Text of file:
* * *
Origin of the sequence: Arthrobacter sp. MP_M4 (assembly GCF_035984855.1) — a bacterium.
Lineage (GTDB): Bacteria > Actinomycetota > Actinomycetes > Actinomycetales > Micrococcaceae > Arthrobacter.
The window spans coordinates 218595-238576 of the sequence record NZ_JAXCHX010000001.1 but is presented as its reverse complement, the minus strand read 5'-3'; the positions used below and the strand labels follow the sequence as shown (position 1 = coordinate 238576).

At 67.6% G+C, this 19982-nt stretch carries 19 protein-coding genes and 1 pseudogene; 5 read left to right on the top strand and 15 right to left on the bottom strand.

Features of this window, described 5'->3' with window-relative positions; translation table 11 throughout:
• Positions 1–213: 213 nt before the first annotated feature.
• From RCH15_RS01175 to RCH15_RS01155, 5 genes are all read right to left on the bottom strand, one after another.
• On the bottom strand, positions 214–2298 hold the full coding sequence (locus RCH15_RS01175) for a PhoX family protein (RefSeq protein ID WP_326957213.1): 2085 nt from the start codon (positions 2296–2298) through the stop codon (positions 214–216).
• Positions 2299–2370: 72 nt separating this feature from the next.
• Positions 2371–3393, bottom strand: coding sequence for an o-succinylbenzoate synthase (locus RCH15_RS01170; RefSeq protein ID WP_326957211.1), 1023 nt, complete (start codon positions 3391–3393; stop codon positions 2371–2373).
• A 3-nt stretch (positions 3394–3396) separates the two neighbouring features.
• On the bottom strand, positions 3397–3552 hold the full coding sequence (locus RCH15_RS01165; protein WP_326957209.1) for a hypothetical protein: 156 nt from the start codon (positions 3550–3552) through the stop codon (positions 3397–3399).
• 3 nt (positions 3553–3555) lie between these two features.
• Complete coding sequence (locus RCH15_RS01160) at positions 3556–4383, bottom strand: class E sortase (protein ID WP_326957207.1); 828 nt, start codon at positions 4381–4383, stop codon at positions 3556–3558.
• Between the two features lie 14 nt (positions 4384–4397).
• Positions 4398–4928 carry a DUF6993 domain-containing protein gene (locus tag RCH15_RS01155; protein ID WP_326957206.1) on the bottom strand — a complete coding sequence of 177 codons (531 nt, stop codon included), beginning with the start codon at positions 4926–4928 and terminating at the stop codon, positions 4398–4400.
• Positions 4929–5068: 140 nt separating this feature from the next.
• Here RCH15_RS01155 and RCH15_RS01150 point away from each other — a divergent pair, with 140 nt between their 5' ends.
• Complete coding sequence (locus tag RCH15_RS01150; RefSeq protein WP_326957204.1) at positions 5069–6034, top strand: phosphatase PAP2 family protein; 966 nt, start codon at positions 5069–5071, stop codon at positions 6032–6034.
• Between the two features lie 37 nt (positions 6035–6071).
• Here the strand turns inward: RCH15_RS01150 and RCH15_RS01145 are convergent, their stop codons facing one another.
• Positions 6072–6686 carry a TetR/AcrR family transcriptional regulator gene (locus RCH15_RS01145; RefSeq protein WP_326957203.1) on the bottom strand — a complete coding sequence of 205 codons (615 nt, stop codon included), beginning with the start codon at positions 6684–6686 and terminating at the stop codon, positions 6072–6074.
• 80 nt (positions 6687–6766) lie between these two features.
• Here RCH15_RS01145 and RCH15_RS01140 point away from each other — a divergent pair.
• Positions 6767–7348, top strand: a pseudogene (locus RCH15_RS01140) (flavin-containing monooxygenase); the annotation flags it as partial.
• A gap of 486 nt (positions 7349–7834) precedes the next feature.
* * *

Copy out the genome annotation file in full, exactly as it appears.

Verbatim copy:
Origin of the sequence: Arthrobacter sp. MP_M4 (assembly GCF_035984855.1) — a bacterium.
Lineage (GTDB): Bacteria > Actinomycetota > Actinomycetes > Actinomycetales > Micrococcaceae > Arthrobacter.
The window spans coordinates 218595-238576 of the sequence record NZ_JAXCHX010000001.1 but is presented as its reverse complement, the minus strand read 5'-3'; the positions used below and the strand labels follow the sequence as shown (position 1 = coordinate 238576).

At 67.6% G+C, this 19982-nt stretch carries 19 protein-coding genes and 1 pseudogene; 5 read left to right on the top strand and 15 right to left on the bottom strand.

Features of this window, described 5'->3' with window-relative positions; translation table 11 throughout:
• Positions 1–213: 213 nt before the first annotated feature.
• From RCH15_RS01175 to RCH15_RS01155, 5 genes are all read right to left on the bottom strand, one after another.
• On the bottom strand, positions 214–2298 hold the full coding sequence (locus RCH15_RS01175) for a PhoX family protein (RefSeq protein ID WP_326957213.1): 2085 nt from the start codon (positions 2296–2298) through the stop codon (positions 214–216).
• Positions 2299–2370: 72 nt separating this feature from the next.
• Positions 2371–3393, bottom strand: coding sequence for an o-succinylbenzoate synthase (locus RCH15_RS01170; RefSeq protein ID WP_326957211.1), 1023 nt, complete (start codon positions 3391–3393; stop codon positions 2371–2373).
• A 3-nt stretch (positions 3394–3396) separates the two neighbouring features.
• On the bottom strand, positions 3397–3552 hold the full coding sequence (locus RCH15_RS01165; protein WP_326957209.1) for a hypothetical protein: 156 nt from the start codon (positions 3550–3552) through the stop codon (positions 3397–3399).
• 3 nt (positions 3553–3555) lie between these two features.
• Complete coding sequence (locus RCH15_RS01160) at positions 3556–4383, bottom strand: class E sortase (protein ID WP_326957207.1); 828 nt, start codon at positions 4381–4383, stop codon at positions 3556–3558.
• Between the two features lie 14 nt (positions 4384–4397).
• Positions 4398–4928 carry a DUF6993 domain-containing protein gene (locus tag RCH15_RS01155; protein ID WP_326957206.1) on the bottom strand — a complete coding sequence of 177 codons (531 nt, stop codon included), beginning with the start codon at positions 4926–4928 and terminating at the stop codon, positions 4398–4400.
• Positions 4929–5068: 140 nt separating this feature from the next.
• Here RCH15_RS01155 and RCH15_RS01150 point away from each other — a divergent pair, with 140 nt between their 5' ends.
• Complete coding sequence (locus tag RCH15_RS01150; RefSeq protein WP_326957204.1) at positions 5069–6034, top strand: phosphatase PAP2 family protein; 966 nt, start codon at positions 5069–5071, stop codon at positions 6032–6034.
• Between the two features lie 37 nt (positions 6035–6071).
• Here the strand turns inward: RCH15_RS01150 and RCH15_RS01145 are convergent, their stop codons facing one another.
• Positions 6072–6686 carry a TetR/AcrR family transcriptional regulator gene (locus RCH15_RS01145; RefSeq protein WP_326957203.1) on the bottom strand — a complete coding sequence of 205 codons (615 nt, stop codon included), beginning with the start codon at positions 6684–6686 and terminating at the stop codon, positions 6072–6074.
• 80 nt (positions 6687–6766) lie between these two features.
• Here RCH15_RS01145 and RCH15_RS01140 point away from each other — a divergent pair.
• Positions 6767–7348, top strand: a pseudogene (locus RCH15_RS01140) (flavin-containing monooxygenase); the annotation flags it as partial.
• A gap of 486 nt (positions 7349–7834) precedes the next feature.